I always enjoy it when Google News goes democratic and features, right below something from the BBC or New York Times, blog entries from the sort of sites that allege (in green Comic Sans) that the Queen of England is a reptilian shape-shifter.

Today’s example greeted me when I loaded the “Kosovo” section of my newsreader. Though (unfortunately) offering no paranormal speculations, Julia Gorin’s “Our Muslim Kosovo: Throw Mormons From The Stairs” column — published at a U.S. outfit called “Right Side News” (get it?) — was a treasure in its own right, as charmingly mid-2000s as a white studded belt.

Written from a “War on Terror” perspective for a U.S. Mormon/Evangelical audience, Gorin’s column connects a 2013 incident in which two Mormon missionaries were assaulted in Prishtina to the 2004 unrest, concluding that Kosovar Albanian “usurpers” (the country having been stolen at gunpoint, it is implied, from Orthodox Serbs) represent a terrifying new front in the global war between Muslims and Christians.

“Who’s sleeping less peacefully at night,” wonders the Right Side News columnist, “Kosovo’s Albanians? […] Or Kosovo’s non-Albanians, because the Albanians habitually set their houses, schools, and churches on fire?”

The absurd masks the malevolent. When Goya painted The Witches’ Sabbath in 1798, he did it to mock the fanatics who were escalating their Inquisition in his native Spain. Do they really, the grotesque, infant-sacrifice depicting work tempted one to ask, believe this shit? Lunatic religious inversions tempting peasant women to leave their beds at midnight (don’t forget your keys) and go consort with bloodthirsty goat-gods? The necessity of wars of faith?

I read these sorts of things about Libya, but I wasn’t there. I read them about Iraq, but I wasn’t there. I am in Kosovo, however, and remember the incident in question. It was a sad and squalid event, and it was reported as such. It did not reflect broad cultural trends, and was condemned whenever it was mentioned. It is difficult for outsiders to research the incident now, because it has entered the geo-folklore of sites like jihadwatch.com and creepingsharia.wordpress.com and been canonized as just another Islamic incursion on all that is good in Christendom.

Here’s the narrative: The war of 1999 was a shabby little sequel to the glorious struggles of Europe against Ottoman Islam. A corrupt cabal of traitorous world leaders allowed a chunk of Orthodox Europe to return to the nefarious Turks. There is no point wondering about the role played by the protests of 1981, or the push for the status of a Yugoslav republic during the 1970s, because this narrative has no room for those things. It has room for two things, two religions, and it derives its power from their constant war.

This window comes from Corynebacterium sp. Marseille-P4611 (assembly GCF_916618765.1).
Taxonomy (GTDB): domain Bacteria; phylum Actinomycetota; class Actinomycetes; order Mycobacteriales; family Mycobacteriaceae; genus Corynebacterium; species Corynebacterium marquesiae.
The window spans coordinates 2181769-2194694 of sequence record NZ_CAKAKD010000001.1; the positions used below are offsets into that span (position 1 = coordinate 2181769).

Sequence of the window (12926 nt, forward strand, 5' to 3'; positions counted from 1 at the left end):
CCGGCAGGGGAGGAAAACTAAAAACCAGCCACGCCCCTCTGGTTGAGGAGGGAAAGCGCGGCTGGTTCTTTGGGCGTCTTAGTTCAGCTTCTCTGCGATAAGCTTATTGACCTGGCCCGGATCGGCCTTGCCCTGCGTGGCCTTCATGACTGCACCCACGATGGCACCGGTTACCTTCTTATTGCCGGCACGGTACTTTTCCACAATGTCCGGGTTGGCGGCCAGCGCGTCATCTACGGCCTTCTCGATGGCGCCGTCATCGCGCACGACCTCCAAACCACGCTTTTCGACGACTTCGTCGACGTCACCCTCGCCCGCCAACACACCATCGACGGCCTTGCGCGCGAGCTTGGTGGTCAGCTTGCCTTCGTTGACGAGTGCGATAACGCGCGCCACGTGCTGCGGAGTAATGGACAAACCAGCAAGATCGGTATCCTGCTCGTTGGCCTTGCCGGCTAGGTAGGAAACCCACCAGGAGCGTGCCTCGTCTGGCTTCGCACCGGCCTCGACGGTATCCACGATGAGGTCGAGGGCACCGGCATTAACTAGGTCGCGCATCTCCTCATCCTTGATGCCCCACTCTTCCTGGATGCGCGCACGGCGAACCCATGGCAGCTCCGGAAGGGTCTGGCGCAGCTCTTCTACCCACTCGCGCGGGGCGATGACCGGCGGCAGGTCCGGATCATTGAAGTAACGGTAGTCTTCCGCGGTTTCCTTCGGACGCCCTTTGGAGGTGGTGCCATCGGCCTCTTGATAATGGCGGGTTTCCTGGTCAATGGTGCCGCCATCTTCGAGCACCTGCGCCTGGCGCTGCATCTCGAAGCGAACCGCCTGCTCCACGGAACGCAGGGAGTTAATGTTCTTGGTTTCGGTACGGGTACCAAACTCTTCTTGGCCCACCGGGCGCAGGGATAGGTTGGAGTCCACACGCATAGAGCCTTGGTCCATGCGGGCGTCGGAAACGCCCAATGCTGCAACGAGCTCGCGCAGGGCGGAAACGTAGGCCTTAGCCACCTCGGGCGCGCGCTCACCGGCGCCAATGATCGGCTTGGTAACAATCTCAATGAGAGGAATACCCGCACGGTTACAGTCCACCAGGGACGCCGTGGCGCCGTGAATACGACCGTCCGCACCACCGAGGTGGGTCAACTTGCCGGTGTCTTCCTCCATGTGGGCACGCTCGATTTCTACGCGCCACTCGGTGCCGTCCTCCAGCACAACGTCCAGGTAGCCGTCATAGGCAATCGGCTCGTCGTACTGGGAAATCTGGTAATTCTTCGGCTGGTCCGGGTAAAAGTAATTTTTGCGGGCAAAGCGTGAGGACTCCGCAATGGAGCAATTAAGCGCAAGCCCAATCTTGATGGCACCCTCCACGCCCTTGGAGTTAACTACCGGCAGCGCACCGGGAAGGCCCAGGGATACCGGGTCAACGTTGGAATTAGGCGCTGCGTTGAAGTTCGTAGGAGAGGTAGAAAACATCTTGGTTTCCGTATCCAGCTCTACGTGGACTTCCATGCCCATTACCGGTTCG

If these narratives weren’t appealing, they wouldn’t exist. The desire for an eternal and cosmic conflict is at the foundation of our greatest myths. God and the Devil, Ahura Mazda and Ahriman, He-Man and Skeletor. Unfortunately, life doesn’t always conform to this template, offering ambiguity where we wish for precision and isolated data-points where we want symbolic connections. It takes a great deal of rhetorical effort to crush the solitary incidents of one’s Google News feed into a satisfyingly mythic mold — but it can be done. It’s actually interesting how it’s done, which is why we have, using Ms. Gorin’s column as our reference, compiled this brief but serviceable style guide. This is how to employ fear, repulsion, and panic — all reliable and useful human qualities — so as to transform a bare-bones wire story into the stuff of legend.

1. Start Strong 

The headline is the first point of entry for your reader and hopeful war-ally, so it needs to be nice and robust. You cannot equivocate; there is no room for words like “some,” “might” or “allegedly.” For this to work, the headline must be a story in and of itself. In the case of “Our Muslim Kosovo: Throw Mormons From The Stairs,” we find several potent narratives intertwined in the space of eight words. First, Kosovo is “ours” (why do we have that?); second, it’s Muslim (9/11!); third, they are apparently throwing Mormons down the stairs over there. That’s horrible. Why would anyone throw a person down the stairs? Someone could get hurt. In terms of concision, Right Side News’ headline approaches haiku. It’s a masterpiece.

2. Shadowy Saboteurs

We humans only have five senses, and they — especially when compared to those of our animal counterparts — can seem limited and inaccurate. We don’t always know everything that is going on around us, and this produces anxiety and unease. To further this sense of disquiet, it is useful to imply that the information you are getting is a special communiqué, or that shadowy and evil agents may have tried to prevent you from receiving it. In Ms. Gorin’s case, this effort takes the form of a warning that reports of the 2013 assault were “kept quiet and out of the news” for almost two weeks. But who would do such a thing? Who would conceal such an evil act for their own purposes? This question forms the essential clay from which one’s personal devil will be molded, so it is important that it be raised.

3. Everything Is Weird And People Are Lying